The Peabody Trust is working on plans to build a 30-storey residential scheme in London, in a move which could spark a revival of high-rise social housing in the capital.
The housing association's design director, Dickon Robinson, said that he is keen to build tall and that he has 'one or two feelers out' in the search for sites for the tower.
Architect Cartwright Pickard is working on design options for the trust, which include a 30-storey tower built using steel-frame modular construction, as employed on its award-winning Murray Grove scheme for the same client.
Separately, Robinson has held discussions with Marks Barfield Architects to advise it on potential sites for its 72-storey 'skyhouse' residential project (AJ 20.7.00), which is also due to include social housing.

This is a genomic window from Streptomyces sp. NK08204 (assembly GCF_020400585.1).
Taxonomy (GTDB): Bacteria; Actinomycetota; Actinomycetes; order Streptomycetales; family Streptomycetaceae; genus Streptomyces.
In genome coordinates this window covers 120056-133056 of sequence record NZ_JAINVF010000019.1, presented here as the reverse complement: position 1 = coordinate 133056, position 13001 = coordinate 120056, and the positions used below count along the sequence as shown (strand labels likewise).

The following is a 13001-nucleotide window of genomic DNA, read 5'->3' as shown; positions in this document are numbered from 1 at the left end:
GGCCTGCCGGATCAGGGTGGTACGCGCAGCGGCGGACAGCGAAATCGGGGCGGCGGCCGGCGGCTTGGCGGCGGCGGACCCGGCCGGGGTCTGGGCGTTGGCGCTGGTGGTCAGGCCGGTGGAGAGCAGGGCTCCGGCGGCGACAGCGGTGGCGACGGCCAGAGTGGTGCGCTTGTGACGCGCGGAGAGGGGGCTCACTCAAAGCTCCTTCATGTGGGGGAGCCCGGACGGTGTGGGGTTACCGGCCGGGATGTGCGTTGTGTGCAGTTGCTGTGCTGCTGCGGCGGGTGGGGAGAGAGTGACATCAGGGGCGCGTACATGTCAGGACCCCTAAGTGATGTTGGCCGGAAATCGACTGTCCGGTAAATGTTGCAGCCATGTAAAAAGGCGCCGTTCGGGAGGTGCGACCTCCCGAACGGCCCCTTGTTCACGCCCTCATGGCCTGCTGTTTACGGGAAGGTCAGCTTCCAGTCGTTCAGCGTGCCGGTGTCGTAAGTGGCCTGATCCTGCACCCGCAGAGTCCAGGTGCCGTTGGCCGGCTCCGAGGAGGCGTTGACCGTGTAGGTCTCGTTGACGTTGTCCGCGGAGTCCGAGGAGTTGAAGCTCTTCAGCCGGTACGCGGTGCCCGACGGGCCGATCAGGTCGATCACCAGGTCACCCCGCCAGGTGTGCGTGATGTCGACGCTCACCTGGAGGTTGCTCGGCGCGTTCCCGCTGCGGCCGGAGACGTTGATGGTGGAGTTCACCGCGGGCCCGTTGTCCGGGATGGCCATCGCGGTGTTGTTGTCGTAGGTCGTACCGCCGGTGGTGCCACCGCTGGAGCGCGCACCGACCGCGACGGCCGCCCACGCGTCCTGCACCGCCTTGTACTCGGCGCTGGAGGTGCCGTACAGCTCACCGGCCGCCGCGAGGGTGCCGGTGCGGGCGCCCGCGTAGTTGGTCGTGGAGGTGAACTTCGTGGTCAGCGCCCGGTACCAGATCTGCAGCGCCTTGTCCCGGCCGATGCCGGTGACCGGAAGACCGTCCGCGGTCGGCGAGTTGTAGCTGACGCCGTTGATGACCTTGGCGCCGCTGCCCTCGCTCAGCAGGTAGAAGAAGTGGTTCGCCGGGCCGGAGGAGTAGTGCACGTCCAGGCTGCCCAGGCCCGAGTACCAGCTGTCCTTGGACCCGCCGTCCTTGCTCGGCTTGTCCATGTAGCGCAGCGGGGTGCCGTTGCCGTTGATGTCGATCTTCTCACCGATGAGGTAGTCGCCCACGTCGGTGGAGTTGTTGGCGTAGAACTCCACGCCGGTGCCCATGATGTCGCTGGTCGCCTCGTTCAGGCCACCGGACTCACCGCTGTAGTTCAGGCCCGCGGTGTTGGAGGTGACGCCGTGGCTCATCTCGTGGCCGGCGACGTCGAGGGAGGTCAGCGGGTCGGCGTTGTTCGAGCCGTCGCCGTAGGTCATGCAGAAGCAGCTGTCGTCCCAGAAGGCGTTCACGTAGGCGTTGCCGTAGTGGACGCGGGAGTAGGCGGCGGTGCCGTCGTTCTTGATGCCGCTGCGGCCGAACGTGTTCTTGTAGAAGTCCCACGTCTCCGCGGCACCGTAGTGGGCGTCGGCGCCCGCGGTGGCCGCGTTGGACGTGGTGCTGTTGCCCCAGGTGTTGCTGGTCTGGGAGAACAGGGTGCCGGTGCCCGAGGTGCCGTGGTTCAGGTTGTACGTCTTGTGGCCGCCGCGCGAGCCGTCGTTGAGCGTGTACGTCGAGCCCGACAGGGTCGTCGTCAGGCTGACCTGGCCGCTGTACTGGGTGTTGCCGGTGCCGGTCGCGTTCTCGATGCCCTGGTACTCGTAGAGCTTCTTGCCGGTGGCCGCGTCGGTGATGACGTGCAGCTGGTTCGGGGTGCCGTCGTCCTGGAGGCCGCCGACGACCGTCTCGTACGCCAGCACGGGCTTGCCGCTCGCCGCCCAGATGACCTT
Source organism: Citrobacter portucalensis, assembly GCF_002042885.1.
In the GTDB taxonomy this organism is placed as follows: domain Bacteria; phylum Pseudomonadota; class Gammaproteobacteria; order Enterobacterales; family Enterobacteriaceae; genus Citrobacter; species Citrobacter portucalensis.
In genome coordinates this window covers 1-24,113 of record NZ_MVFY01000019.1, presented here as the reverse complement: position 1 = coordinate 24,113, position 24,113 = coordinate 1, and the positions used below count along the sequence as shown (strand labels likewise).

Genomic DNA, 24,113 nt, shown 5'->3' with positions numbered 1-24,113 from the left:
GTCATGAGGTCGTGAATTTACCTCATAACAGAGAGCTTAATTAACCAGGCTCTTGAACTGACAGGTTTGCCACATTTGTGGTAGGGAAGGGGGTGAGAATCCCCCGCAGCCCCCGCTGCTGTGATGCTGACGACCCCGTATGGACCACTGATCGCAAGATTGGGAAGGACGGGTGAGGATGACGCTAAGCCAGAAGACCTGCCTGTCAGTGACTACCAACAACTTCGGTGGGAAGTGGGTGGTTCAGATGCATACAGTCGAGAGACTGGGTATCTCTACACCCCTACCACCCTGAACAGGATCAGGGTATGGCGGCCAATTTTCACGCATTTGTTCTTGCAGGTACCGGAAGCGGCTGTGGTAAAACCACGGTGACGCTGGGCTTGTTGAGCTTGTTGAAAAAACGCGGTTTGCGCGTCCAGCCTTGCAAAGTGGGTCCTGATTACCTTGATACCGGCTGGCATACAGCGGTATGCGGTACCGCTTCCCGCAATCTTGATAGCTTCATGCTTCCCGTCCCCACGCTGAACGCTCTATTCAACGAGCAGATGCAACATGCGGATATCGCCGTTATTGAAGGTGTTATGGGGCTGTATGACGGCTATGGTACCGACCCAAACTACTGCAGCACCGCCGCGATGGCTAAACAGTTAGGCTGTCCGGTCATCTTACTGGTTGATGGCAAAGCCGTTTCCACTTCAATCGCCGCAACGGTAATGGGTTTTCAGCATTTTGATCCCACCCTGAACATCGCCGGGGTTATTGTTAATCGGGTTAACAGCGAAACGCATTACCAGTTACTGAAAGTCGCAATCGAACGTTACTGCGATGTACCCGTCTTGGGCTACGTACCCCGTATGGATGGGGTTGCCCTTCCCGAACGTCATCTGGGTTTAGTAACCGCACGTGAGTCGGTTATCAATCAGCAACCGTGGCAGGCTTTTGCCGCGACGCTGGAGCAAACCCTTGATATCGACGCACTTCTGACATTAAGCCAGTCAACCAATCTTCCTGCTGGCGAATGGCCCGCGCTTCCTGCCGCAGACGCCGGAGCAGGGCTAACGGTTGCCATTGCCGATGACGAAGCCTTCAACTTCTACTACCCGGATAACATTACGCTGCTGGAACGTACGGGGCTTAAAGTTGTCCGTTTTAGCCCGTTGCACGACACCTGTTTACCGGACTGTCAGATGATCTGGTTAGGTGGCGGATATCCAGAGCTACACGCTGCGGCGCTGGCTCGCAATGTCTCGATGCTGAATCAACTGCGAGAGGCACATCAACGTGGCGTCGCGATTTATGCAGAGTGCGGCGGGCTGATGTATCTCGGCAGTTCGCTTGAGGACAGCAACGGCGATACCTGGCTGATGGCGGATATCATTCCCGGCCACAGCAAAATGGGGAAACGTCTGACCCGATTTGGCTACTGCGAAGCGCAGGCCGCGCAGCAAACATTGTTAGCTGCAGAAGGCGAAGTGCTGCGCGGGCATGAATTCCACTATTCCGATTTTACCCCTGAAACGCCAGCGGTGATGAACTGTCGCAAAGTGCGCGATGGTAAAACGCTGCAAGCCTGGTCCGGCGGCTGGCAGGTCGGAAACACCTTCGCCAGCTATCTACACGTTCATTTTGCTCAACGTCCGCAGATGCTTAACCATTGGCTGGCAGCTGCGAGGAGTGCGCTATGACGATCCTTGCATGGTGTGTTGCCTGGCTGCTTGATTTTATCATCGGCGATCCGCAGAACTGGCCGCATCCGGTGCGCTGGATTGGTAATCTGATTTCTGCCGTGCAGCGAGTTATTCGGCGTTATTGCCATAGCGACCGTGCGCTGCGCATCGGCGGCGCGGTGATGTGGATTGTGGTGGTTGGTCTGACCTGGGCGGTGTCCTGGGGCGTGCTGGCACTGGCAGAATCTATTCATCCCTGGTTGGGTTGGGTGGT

The tallest scheme currently on the drawing board for the London housing trust is a 17-storey block as part of the CZWG-designed urban village at Kensal Green, Robinson said. But the trust is now ready to build even taller.
'We are happy to consider tower blocks for the right client groups, such as older tenants and key workers such as nurses and police, ' Robinson said. 'We don't have a happy tradition of tower block design in this country compared with North America and a lot of our blocks have been extremely austere. Part of this process is to reinvent tower accommodation to meet everyday aspirations and to reinvent the architectural language we use.'
The trust's determination to build tall follows a spate of planning applications for high-rise office blocks in the capital this summer.Plans for the world's tallest building, the 460m City Ecotower at Aldgate, are due to be submitted to the City of London planners in the next six months (AJ 17/24.8.00).